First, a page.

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Science Forum

Science Forum

  1. 03 Sep '14 15:09 / 3 edits
    A species of wild flower (Drummond's phlox ) has evolved to produce flowers colored purple-blue when grown alone but red when grown with sister species Phlox cuspidata to prevent it hybridizing with it presumably because, if it hybridizes, the plant just wastes energy producing seeds for hybrids that are not well adapted to either niche ( and any niche ) the two parent species have adapted to thus natural selection selects against such hybridization.

    http://phys.org/news/2014-09-wildflowers.html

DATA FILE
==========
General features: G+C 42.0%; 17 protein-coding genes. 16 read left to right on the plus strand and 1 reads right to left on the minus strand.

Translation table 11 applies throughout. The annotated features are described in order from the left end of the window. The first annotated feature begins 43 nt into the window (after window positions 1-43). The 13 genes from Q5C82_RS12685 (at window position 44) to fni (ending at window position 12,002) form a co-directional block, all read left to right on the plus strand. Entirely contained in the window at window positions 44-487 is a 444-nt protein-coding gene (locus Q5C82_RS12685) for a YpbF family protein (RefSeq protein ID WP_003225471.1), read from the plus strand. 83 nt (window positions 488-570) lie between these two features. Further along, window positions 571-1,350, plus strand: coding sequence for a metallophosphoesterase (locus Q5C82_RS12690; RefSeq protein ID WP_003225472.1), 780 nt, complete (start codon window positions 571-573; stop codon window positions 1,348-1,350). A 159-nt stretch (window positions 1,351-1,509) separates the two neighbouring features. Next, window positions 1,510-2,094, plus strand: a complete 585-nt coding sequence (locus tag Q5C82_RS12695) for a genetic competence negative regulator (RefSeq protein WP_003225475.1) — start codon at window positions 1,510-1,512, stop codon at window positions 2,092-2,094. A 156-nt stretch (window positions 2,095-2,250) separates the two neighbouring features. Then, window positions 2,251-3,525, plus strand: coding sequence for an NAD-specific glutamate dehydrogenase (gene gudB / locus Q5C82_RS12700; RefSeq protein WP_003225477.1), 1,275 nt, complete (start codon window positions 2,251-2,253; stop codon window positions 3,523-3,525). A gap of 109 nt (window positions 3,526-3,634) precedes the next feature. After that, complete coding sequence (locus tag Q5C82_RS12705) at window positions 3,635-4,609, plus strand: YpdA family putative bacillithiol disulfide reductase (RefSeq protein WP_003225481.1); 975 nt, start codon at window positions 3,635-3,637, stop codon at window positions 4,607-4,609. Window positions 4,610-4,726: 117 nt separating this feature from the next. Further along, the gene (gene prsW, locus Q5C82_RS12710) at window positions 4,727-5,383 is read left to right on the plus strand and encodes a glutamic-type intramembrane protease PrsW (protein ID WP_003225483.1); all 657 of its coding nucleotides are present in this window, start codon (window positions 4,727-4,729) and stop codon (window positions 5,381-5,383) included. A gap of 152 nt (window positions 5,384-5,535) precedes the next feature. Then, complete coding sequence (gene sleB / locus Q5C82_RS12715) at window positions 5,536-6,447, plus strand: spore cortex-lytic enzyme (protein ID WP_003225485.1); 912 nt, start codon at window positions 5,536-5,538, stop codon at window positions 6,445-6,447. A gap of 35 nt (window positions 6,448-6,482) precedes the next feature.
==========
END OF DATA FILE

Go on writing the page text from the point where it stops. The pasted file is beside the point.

This is an unusual example of what can help to make one species split into two species.
  2. Standard member wolfgang59
    Infidel
    04 Sep '14 22:53
    Originally posted by humy
    A species of wild flower (Drummond's phlox ) has evolved to produce flowers colored purple-blue when grown alone but red when grown with sister species Phlox cuspidata to prevent it hybridizing with it presumably because, if it hybridizes, the plant just wastes energy producing seeds for hybrids that are not well adapted to either niche ( and any niche ) the tw ...[text shortened]... .html

    This is an unusual example of what can help to make one species split into two species.
    Presumably some local pollinating insects have a colour preference?